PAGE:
• The PositionFrame of the brown queen is related to the attach point of the table corner
  • The white king has an alternative position frame (WorldPosWK yellow) related to the WorldFrame.

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Figure 17 – Model of the table with chessboard, figures on and off the chessboard

Following example address space describes the Spatial Relative Location concept with different objects used in an example industrial application (Figure 18). A robot mounted on a linear unit carrying an exchangeable robot tool. A second tool to change is placed at a change station on a table. Additionally, a tool for the robot is configured and not used in this application scenario (so Variable Base is NULL), but may occur, when brought in spatial relationship to frames SpatialObjects of this SpatialObjectsList.


Figure 18 – Objects and their relative positions in an industrial application

Following figure (Figure 19) shows different representations how, for example, the SpatialObject of the LinearUnit can be described


Figure 19 – Possible representations of the linear unit from the previous example

Following figure (Figure 20) shows an example address space for an automation cell as shown in Figure 18


Figure 20 – Modelling of the example scenario using RSL concept

For the use in multi-server scenarios with different servers it might be needed to identify all related SpatialObjectsLists and bring them in relationship in a higher levelled SpatialObjectsList. For this the Property Identifier of a SpatialObjectsList can be instantiated as the Property Identifier of a SpatialObject contained in a higher-level SpatialObjectsList.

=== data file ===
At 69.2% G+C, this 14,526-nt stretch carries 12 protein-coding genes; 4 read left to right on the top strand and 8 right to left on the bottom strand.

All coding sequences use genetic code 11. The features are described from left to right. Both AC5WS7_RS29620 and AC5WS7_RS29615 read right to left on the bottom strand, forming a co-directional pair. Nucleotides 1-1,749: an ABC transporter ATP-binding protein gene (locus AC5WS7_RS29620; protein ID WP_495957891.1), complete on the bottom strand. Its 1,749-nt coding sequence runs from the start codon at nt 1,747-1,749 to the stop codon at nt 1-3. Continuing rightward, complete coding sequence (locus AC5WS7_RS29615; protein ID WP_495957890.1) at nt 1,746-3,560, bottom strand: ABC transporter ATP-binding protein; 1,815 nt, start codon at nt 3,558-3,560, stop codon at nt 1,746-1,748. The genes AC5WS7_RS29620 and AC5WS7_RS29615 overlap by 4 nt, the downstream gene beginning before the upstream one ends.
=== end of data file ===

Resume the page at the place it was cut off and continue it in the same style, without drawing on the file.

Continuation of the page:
Figure 21 – Usage of the RSL concept in a multi-server scenario

Figure 22 shows an aggregating server, which aggregates all servers illustrated in Figure 21.


Figure 22 – Usage of the RSL concept in an aggregation scenario

A lot of devices within an automation cell are running geometrically based on a common base frame definition.

At the setup of the automation-cell the Property Identifier might be used for a common cell-id to support the usage of the Relative Spatial Location concept in different devices using a common base coordinate system (Figure 23).


Figure 23 – Example usage of Identifier Property for systems with a common base coordinate system